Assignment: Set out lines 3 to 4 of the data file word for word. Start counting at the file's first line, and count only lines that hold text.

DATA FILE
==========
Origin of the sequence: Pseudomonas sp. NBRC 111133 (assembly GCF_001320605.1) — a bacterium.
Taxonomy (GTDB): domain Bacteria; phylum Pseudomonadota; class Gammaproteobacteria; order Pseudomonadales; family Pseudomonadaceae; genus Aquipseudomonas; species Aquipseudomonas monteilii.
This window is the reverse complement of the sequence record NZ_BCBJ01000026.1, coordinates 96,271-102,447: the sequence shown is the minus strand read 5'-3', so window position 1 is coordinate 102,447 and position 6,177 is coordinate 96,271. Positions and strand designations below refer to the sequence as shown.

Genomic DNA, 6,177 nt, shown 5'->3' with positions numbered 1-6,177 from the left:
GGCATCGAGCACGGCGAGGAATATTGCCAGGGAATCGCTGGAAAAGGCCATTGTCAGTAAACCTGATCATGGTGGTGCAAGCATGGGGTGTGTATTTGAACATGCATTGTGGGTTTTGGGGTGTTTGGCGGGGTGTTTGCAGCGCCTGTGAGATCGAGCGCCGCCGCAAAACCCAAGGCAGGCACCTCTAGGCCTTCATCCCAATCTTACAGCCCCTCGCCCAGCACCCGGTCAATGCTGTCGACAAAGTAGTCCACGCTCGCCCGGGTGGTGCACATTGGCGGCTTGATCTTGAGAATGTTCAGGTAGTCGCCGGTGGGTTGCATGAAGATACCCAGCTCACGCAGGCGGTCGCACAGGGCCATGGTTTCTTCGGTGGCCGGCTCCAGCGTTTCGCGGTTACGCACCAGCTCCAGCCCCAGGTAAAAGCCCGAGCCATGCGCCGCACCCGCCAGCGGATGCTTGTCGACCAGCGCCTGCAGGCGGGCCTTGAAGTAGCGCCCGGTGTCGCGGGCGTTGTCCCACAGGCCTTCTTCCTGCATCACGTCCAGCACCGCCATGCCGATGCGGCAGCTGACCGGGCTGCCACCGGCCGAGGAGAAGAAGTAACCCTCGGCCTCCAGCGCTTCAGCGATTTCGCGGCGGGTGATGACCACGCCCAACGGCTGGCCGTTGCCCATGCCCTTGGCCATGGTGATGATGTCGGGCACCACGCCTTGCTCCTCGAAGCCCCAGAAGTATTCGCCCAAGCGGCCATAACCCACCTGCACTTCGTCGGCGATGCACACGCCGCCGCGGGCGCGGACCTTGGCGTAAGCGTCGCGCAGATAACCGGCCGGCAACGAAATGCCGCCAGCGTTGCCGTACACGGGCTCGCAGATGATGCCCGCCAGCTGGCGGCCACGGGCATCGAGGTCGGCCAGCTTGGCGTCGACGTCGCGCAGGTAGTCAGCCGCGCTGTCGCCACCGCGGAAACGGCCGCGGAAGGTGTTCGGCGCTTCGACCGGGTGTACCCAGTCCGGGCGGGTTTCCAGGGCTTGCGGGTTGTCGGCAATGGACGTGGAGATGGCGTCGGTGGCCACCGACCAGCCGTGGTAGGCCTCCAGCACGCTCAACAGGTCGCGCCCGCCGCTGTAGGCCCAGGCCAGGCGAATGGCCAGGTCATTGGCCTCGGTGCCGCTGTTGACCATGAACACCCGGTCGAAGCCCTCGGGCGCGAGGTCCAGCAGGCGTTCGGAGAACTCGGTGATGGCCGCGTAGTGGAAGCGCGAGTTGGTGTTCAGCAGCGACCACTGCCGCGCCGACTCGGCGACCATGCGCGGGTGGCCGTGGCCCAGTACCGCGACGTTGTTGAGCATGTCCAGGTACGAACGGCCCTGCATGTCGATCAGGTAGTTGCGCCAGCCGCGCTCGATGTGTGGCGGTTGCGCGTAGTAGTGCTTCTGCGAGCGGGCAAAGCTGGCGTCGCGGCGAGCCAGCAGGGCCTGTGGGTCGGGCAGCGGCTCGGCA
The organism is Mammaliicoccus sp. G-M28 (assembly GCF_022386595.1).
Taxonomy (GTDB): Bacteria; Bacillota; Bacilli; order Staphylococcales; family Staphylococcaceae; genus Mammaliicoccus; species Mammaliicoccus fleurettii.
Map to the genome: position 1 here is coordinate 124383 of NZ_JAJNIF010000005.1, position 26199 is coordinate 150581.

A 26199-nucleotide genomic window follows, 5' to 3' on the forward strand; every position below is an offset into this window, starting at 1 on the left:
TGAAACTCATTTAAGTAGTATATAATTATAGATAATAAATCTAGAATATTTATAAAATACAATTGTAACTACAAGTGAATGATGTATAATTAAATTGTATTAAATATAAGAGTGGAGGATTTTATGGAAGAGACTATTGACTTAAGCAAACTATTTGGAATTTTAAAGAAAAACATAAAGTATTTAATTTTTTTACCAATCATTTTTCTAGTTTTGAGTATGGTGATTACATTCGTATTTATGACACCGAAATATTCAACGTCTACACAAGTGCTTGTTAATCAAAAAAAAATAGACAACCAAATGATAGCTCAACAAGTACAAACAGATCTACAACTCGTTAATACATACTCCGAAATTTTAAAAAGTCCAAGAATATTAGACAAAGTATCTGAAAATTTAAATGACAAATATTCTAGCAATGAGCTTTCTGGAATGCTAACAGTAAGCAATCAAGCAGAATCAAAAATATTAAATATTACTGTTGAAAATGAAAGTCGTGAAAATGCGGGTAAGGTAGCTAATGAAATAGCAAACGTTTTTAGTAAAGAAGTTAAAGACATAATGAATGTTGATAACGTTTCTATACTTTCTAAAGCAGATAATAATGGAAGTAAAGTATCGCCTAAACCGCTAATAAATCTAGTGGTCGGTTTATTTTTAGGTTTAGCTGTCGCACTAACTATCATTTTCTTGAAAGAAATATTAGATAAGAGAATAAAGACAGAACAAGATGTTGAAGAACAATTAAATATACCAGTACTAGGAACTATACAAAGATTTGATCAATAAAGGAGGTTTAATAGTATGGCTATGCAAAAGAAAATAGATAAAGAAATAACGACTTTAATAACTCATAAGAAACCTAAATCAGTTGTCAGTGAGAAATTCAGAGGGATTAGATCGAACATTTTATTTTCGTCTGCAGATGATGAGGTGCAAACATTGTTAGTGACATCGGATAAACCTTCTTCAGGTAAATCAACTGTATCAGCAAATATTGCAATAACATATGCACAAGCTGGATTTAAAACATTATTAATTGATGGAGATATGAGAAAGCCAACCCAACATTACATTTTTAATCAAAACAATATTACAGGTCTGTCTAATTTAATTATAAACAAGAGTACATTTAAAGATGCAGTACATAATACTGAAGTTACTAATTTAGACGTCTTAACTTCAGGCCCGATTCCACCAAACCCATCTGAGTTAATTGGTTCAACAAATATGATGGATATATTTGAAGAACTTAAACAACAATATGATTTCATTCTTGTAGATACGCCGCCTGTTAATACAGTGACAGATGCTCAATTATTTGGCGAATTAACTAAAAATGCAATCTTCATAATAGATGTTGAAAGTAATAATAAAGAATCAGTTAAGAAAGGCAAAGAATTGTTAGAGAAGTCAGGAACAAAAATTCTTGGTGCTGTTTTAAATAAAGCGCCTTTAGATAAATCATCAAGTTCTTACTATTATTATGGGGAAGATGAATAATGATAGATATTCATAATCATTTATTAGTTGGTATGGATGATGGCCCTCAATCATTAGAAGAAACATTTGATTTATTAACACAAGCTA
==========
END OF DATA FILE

This window is the reverse complement of the sequence record NZ_BCBJ01000026.1, coordinates 96,271-102,447: the sequence shown is the minus strand read 5'-3', so window position 1 is coordinate 102,447 and position 6,177 is coordinate 96,271. Positions and strand designations below refer to the sequence as shown.

Genomic DNA, 6,177 nt, shown 5'->3' with positions numbered 1-6,177 from the left: